Logo de Turquie Européenne
Accueil > Revue de presse > Archives 2008 > 08 - Articles d’août 2008 > Getting women to love football

Getting women to love football

mardi 26 août 2008, par Çınar Kiper

Women have often been overlooked in the field of professional sports, whether as viewers or as athletes. With a recent study, the public is able to see the relationship between Turkish women and Turkish sports for the first time.

The “Study on the Public’s Sports Program Viewing Habits,” conducted by the Supreme Council of Radio and Television, or RTÜK, questioned 2,517 people in order to evaluate the public’s views toward sports as well as its views towards sports-related programming. The study revealed a general aversion amongst women to both sports and sports programming.

The study reveals that 62.1 percent of women never watched any sports, as opposed to 17.3 percent of men. Also, only 9.2 percent of women either “always” or “mostly” watched sporting events, as opposed to 46.0 percent of men.

The study also revealed that football monopolized sporting programs with 80.6 percent of those questioned preferring viewing football related analysis over any other sport. With football’s dominant role in Turkish sports, and the lack of female interest in the field, it is up to the Football Federation to turn the trend around.

Get them while they are young

President of the Football Federation Mahmut Özgener, during Thursday’s meeting revealing the results of the RTÜK study, mentioned that sports programs had become a significant source of tension in the household and that the Football Federation was doing all it could to increase interest in the sport amongst women.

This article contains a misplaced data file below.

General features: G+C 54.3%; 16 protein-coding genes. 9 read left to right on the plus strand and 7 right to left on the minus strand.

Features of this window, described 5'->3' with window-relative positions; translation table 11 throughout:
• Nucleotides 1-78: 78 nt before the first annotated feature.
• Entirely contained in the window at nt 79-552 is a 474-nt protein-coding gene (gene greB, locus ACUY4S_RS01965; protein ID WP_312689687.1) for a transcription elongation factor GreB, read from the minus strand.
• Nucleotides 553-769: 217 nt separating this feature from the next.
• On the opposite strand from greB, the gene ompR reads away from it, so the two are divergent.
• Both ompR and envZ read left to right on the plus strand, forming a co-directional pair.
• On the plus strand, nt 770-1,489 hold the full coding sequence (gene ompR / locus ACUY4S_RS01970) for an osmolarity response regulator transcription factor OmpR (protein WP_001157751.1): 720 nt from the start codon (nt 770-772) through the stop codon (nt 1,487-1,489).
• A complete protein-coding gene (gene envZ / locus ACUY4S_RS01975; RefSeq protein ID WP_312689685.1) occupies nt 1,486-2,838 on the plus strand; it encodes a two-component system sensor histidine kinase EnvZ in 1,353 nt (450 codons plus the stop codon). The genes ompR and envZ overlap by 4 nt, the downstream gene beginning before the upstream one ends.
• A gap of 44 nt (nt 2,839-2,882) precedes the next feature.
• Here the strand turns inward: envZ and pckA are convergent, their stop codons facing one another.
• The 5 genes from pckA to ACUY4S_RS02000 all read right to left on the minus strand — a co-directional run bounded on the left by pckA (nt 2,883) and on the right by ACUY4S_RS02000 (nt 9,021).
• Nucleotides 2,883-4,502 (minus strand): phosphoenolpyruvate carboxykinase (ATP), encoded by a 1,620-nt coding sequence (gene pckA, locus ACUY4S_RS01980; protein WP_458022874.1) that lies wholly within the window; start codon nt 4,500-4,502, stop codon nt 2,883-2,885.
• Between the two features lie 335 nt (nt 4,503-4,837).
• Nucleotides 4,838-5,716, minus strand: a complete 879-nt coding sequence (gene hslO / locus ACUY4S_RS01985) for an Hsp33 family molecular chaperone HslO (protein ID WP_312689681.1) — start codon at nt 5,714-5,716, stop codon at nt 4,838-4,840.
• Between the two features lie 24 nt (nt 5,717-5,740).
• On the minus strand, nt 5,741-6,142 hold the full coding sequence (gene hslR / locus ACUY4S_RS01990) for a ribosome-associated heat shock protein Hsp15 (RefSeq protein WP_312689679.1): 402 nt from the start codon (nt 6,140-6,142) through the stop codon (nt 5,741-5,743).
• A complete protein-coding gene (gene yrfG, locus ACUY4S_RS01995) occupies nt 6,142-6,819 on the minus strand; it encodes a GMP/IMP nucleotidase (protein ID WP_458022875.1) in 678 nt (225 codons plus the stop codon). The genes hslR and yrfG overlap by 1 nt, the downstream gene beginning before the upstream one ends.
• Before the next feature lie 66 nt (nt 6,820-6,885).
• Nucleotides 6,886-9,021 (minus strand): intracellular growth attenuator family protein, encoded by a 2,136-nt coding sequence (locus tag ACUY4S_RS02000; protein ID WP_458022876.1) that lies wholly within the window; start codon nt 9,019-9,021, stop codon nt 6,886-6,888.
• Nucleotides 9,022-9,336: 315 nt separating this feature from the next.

“The Federation is preparing several new projects to not only increase the number of women in the stands, but also to increase nationwide support for women’s football amongst a wider national audience,” said Özgener.

The Football Federation’s Football Development Center Director Ahmet Guvener told the Turkish Daily News that they plan on increasing female involvement with the sport by starting from the bottom up.

“In order to develop female football, we need to start from the bottom up, from the age of six on. We will get nowhere from dealing with the top, nobody wants to be a football player after 18,” said Guvener, adding he hopes to accomplish this through quotas.

“We try to force women’s football in all our activities by applying reverse-discrimination. For example, if someone is establishing a sports camp, we try to encourage the organizers to have at least 10 percent female participation,” he said.

Guvener said by getting women to participate at a younger age, he hoped that parents would apply pressure to the sports clubs to establish women’s football teams, adding, “None of the four major clubs outside of Trabzonspor even has a women’s football team.”

Fighting negative perceptions

Complaining of the negative myths that keep families from sending their daughters to play football, Guvener said the federation would soon begin a study to evaluate such perceptions.

“We want to find out why families make their daughters play basketball or volleyball instead of football. The results should be available in about six months, and we will be directing our projects accordingly,” he said.

“However many young women we get playing football, whether its 10,000, 20,000 or 50,000 young girls, will actually be changing the profile of the fans in the stands,” said Guvener adding, “Women’s football is not just about changing the face of football, but also about changing society.”

indeed, meanwhile ...

Télécharger au format PDFTélécharger le texte de l'article au format PDF


Source : TDN, Saturday, August 23, 2008

Nouveautés sur le Web

SPIP | squelette | | Plan du site | Suivre la vie du site RSS 2.0